This is a little different from some of the other, earlier tales, in which characters were either totally good, to exemplify everything that is good in the world, or utterly corrupt, to exemplify that which is evil. I don't fault him for this. It was a literary device that he used at the time in order to explore issues of the age, but it is refreshing to see something a little different.
Second of all, the themes he uses of duality and redemption are multifaceted. Charles Darney was willing to redeem the sins of his fathers, despite the fact that he was not responsible for them. This noble act of redemption, which meant facing the guillotine, was foiled by Sydney Carton, who died in Darney's place. This act served a dual redemptive quality. In it, not only did he redeem himself, but also the name of a family he had absolutely no connection to.
Some have likened his act of redemption to Jesus, but I think that there is a problem with that analogy because he was not just dying for the sake of another, but also for the sake of himself. It is an imperfect allegory. This was done purposely to humanize the redemptive act. In short, the final famous phrase has more impact because it he is it is done by someone who is so fallen, that losing his life is his only salvation.
Dickens is, despite his revulsion for the baser acts of the revolution, sympathetic to it and it shows. One of my favorite scenes is when Dr. Manette's testimony, written during his time at Bastille, is read. In it, he gives an account of the events that led him to be falsely imprisoned in the first place. The description of the treatment of the serfs is pretty bleak, and surprisingly explicit considering the time period in which it was written. But, my favorite line in the whole book can be found in it, as Dr. Manette leans over to treat a young man who is mortally wounded.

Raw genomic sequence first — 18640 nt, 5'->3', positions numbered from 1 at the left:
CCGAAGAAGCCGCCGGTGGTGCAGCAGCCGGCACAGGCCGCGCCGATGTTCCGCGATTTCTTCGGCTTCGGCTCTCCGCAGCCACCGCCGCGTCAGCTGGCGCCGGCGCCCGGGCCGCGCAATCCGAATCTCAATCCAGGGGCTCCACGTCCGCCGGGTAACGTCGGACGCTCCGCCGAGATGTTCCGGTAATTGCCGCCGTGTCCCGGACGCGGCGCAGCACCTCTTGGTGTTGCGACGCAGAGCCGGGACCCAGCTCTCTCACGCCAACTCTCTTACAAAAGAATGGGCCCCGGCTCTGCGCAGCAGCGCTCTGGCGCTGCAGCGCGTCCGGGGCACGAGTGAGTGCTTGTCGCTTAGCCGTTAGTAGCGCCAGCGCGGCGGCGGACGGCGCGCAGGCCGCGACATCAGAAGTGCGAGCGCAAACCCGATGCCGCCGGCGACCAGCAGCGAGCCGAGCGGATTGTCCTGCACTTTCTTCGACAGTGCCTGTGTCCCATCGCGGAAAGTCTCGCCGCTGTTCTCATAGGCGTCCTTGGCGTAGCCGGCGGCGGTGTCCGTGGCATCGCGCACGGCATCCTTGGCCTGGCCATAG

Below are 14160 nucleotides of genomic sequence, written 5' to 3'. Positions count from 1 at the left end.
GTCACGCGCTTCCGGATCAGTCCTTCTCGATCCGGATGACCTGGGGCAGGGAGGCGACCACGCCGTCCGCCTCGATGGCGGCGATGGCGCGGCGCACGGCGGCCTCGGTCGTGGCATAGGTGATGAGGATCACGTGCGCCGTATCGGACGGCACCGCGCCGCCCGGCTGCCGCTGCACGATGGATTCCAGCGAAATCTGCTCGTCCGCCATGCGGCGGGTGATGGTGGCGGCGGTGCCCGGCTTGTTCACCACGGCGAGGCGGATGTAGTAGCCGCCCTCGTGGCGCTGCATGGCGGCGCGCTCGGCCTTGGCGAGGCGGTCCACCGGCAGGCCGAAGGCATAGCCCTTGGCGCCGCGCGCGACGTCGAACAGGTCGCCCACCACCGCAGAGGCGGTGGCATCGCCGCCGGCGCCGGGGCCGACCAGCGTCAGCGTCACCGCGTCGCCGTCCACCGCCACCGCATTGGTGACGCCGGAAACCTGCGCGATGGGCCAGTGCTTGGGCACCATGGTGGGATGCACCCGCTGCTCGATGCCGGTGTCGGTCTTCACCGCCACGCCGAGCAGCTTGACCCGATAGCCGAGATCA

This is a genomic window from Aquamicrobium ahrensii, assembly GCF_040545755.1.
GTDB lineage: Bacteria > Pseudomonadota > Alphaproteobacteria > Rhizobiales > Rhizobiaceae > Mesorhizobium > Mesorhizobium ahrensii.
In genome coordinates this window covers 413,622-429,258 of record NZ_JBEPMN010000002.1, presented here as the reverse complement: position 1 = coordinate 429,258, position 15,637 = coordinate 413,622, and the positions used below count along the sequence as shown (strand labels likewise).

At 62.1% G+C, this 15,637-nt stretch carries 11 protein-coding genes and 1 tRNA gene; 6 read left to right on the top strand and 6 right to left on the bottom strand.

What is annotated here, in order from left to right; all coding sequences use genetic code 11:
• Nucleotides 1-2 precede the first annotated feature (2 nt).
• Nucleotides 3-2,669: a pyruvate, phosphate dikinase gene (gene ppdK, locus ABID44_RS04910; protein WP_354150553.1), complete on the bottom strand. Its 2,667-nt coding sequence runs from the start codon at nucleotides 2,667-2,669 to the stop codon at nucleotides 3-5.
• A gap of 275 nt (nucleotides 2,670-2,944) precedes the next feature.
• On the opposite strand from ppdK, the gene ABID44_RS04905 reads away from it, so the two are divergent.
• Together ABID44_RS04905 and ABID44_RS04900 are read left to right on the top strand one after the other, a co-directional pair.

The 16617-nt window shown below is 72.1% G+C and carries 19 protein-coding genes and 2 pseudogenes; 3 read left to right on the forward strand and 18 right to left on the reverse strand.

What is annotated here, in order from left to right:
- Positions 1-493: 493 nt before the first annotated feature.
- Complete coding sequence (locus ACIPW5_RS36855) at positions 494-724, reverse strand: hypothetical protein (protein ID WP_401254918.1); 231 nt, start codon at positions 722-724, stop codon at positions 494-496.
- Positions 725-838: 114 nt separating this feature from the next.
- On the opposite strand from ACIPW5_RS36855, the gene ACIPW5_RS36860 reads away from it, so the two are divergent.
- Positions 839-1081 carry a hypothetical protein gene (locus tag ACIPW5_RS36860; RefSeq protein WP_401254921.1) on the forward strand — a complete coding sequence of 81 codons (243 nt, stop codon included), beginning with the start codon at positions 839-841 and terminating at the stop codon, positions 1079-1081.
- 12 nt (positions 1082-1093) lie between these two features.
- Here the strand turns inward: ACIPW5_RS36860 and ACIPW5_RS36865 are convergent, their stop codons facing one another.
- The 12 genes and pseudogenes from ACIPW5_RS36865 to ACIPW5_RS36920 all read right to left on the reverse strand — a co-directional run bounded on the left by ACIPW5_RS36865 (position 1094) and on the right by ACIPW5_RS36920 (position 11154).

The young boy tells Manette, "We common dogs are proud too, sometimes."
It contains some powerful imagery and interesting characters. His wordy, overly descriptive Victorian style, which is sometimes a hindrance, works very well giving us a sense of the period through language. The dialogue was impressively handled, nuanced and consistent with the individual's characterization. Darney, for example, is properly reserved and aristocratic, despite his humility, while Carton is properly roguish and snide.
This isn't a real review, because I am not qualified enough for such a task. But I hope that my thoughts on the subject will encourage someone to pick up the book and read it. It really does deserves the title as one of the great English classics, but that has already been determined by those much greater than I.